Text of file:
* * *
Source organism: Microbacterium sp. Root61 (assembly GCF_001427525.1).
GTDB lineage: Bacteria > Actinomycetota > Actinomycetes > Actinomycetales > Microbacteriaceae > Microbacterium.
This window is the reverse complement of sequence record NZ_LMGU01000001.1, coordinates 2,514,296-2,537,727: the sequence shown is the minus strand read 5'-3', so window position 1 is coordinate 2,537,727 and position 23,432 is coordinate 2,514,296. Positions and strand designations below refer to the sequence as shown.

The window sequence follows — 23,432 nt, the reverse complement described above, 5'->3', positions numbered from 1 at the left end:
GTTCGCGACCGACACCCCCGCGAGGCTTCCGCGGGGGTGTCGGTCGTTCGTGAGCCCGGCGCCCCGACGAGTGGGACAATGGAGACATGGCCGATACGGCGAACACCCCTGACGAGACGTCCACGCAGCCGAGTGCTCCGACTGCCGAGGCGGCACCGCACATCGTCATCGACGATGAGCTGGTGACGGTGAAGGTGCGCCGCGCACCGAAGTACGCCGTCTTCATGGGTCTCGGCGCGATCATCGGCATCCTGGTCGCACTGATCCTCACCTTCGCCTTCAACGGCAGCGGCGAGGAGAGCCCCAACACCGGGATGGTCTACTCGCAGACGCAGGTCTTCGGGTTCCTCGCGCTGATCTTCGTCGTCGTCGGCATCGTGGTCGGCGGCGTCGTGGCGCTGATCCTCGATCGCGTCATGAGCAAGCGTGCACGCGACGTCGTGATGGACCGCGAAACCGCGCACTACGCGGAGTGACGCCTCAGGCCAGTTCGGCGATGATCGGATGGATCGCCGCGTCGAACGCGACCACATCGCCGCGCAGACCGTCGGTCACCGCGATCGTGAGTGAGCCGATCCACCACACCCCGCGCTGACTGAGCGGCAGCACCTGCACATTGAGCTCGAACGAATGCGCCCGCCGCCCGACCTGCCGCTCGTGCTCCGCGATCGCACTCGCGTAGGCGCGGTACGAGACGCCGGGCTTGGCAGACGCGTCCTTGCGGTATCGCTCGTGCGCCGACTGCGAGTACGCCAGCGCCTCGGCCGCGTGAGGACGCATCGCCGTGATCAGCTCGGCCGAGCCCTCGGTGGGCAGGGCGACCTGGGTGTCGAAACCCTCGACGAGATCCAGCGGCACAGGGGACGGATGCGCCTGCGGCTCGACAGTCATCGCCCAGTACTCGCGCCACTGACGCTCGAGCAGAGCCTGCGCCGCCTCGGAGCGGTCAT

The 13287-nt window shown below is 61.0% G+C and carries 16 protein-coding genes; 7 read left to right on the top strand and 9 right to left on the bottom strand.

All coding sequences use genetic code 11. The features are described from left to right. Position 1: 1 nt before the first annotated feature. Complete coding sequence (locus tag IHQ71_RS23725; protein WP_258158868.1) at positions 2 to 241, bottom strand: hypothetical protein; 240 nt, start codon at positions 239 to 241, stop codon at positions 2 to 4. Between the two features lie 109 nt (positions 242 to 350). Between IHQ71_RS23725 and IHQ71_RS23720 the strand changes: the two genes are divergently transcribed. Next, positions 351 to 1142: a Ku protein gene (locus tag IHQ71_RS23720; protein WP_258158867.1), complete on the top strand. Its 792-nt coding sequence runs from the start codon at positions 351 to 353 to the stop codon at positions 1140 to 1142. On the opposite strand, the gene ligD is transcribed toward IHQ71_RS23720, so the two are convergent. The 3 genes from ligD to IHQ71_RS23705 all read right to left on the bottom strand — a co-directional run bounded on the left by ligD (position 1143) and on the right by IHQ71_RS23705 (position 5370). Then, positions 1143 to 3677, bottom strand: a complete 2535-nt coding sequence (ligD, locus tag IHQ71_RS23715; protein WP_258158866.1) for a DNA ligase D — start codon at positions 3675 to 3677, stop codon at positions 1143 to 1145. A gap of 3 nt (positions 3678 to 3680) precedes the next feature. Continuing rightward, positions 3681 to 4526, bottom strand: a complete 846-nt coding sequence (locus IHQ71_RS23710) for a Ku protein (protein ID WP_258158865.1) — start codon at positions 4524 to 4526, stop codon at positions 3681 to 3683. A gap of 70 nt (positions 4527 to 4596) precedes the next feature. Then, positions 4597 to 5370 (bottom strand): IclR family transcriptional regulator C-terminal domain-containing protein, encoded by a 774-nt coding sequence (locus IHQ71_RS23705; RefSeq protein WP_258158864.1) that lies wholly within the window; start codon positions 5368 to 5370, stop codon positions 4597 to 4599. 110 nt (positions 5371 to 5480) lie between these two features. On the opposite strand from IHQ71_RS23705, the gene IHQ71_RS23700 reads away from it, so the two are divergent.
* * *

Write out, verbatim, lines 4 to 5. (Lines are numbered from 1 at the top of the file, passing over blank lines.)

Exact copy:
The window sequence follows — 23,432 nt, the reverse complement described above, 5'->3', positions numbered from 1 at the left end:
GTTCGCGACCGACACCCCCGCGAGGCTTCCGCGGGGGTGTCGGTCGTTCGTGAGCCCGGCGCCCCGACGAGTGGGACAATGGAGACATGGCCGATACGGCGAACACCCCTGACGAGACGTCCACGCAGCCGAGTGCTCCGACTGCCGAGGCGGCACCGCACATCGTCATCGACGATGAGCTGGTGACGGTGAAGGTGCGCCGCGCACCGAAGTACGCCGTCTTCATGGGTCTCGGCGCGATCATCGGCATCCTGGTCGCACTGATCCTCACCTTCGCCTTCAACGGCAGCGGCGAGGAGAGCCCCAACACCGGGATGGTCTACTCGCAGACGCAGGTCTTCGGGTTCCTCGCGCTGATCTTCGTCGTCGTCGGCATCGTGGTCGGCGGCGTCGTGGCGCTGATCCTCGATCGCGTCATGAGCAAGCGTGCACGCGACGTCGTGATGGACCGCGAAACCGCGCACTACGCGGAGTGACGCCTCAGGCCAGTTCGGCGATGATCGGATGGATCGCCGCGTCGAACGCGACCACATCGCCGCGCAGACCGTCGGTCACCGCGATCGTGAGTGAGCCGATCCACCACACCCCGCGCTGACTGAGCGGCAGCACCTGCACATTGAGCTCGAACGAATGCGCCCGCCGCCCGACCTGCCGCTCGTGCTCCGCGATCGCACTCGCGTAGGCGCGGTACGAGACGCCGGGCTTGGCAGACGCGTCCTTGCGGTATCGCTCGTGCGCCGACTGCGAGTACGCCAGCGCCTCGGCCGCGTGAGGACGCATCGCCGTGATCAGCTCGGCCGAGCCCTCGGTGGGCAGGGCGACCTGGGTGTCGAAACCCTCGACGAGATCCAGCGGCACAGGGGACGGATGCGCCTGCGGCTCGACAGTCATCGCCCAGTACTCGCGCCACTGACGCTCGAGCAGAGCCTGCGCCGCCTCGGAGCGGTCAT